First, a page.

Now it's six years later, and the triplets are about to experience another upset: their realms are in trouble.
For years, the three realms of Dreams, Nightmares, and Sleep have been separated by an ornate Gate/Wall composed of Ivory and Horn. Dream can touch Ivory but not Horn, Nightmares can touch Horn but not Ivory, and Sleep can touch neither. So they remain separate, with their Minor gods living in the three realms alongside them.
Then the Gates come down. And things will never be the same for these long-estranged siblings.
Like I mentioned right off the bat, this debut sparkles with newness. From its focus on godhood and realms to its mythology-inspired storytelling and writing, Dream Country is unlike the rest of the genre. On some level, it made it harder to get into as it was so different, so "off" from the rest that I struggled to engage with its method of storytelling for the first third.
However, once you get into the story and get on board with the writing style, the tale sings. I loved spending times with these archetypal siblings. Its a story that doesn't bring too many surprises or twists, but it does deliver on worthwhile emotions and beautiful, lyrical imagery.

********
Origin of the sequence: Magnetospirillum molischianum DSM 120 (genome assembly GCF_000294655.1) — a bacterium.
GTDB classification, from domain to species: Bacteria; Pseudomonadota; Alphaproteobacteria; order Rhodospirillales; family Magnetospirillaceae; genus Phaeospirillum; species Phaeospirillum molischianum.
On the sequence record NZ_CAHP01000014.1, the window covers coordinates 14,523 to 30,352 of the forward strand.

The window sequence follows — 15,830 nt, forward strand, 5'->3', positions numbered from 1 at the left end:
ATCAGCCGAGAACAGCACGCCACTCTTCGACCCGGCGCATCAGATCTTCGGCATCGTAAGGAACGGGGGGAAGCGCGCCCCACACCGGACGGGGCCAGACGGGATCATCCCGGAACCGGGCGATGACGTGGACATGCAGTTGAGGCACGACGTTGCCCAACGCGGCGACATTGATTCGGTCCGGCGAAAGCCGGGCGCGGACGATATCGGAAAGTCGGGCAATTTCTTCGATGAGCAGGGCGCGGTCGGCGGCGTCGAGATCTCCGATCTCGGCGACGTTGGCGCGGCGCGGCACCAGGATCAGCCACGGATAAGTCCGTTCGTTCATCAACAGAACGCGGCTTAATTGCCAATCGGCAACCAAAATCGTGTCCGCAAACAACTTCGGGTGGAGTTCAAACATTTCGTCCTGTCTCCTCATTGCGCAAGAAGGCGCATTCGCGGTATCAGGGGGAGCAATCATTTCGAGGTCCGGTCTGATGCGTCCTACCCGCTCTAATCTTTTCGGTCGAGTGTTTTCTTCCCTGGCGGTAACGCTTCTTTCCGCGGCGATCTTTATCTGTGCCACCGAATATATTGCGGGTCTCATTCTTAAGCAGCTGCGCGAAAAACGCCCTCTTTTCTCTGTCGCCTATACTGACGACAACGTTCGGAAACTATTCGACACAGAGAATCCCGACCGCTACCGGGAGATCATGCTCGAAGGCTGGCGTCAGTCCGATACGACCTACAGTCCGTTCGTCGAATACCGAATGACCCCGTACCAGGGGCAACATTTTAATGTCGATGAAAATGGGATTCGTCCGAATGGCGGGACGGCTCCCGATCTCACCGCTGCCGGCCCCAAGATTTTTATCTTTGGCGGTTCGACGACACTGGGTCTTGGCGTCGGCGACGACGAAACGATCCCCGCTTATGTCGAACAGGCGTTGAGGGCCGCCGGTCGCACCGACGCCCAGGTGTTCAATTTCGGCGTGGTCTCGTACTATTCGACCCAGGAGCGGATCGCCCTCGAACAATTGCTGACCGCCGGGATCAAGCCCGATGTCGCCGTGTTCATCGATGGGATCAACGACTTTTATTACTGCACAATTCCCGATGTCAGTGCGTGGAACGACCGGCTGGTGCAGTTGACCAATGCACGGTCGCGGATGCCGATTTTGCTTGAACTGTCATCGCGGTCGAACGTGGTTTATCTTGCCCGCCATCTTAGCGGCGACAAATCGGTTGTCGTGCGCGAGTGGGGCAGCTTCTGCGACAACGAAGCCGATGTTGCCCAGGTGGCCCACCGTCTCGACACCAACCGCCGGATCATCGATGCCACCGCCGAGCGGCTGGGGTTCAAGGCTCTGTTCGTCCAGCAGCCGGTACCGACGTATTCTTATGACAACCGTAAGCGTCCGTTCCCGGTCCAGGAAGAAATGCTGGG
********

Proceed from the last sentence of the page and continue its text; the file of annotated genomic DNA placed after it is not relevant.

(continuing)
Looking forward to more from this author. She has a talent for a new perspective.
Thank you to Onwe Press for my copy in exchange for an honest review.
Lush and lyrical, beautifully romantic, and a wonderful duology finale... (but longgg.)
Writing: ★★★★ 1/2
Enjoyment: ★★★★ 1/2
We Free the Stars is the final book in the Arawiya series. For thoughts on the first book, check out my review here.
Below there are SPOILERS for the first book, We Hunt the Flame. I repeat, SPOILERS for the first book!
Ok, they gone? Good! Let's talk about this one.
Following the events of We Hunt the Flame, our group of rebels/adventurers are reeling. The Lion of the Night is at large with a dangerous agenda, they've lost Altair, and the remaining members of the group are struggling to cope with a recent loss and the implications of the fight yet to come.
Zafira, Nasir, and the team are bound for Sultan’s Keep, determined to restore the hearts of the Sisters of Old to the minarets of each caliphate—thus returning magic to all of Arawiya.
Zafira is the fabled Hunter of the realm, who spent most of her years masquerading as a man who was known for his ability to find anything. Now armed with a mind-to-mind connection to a powerful magical text and outed as a Huntress, not a Hunter, she's struggling to adjust to her new situation amidst the panic of their quest. Oh, and there's the exciting (or distracting?) feelings she's experiencing for the crown prince, Nasir.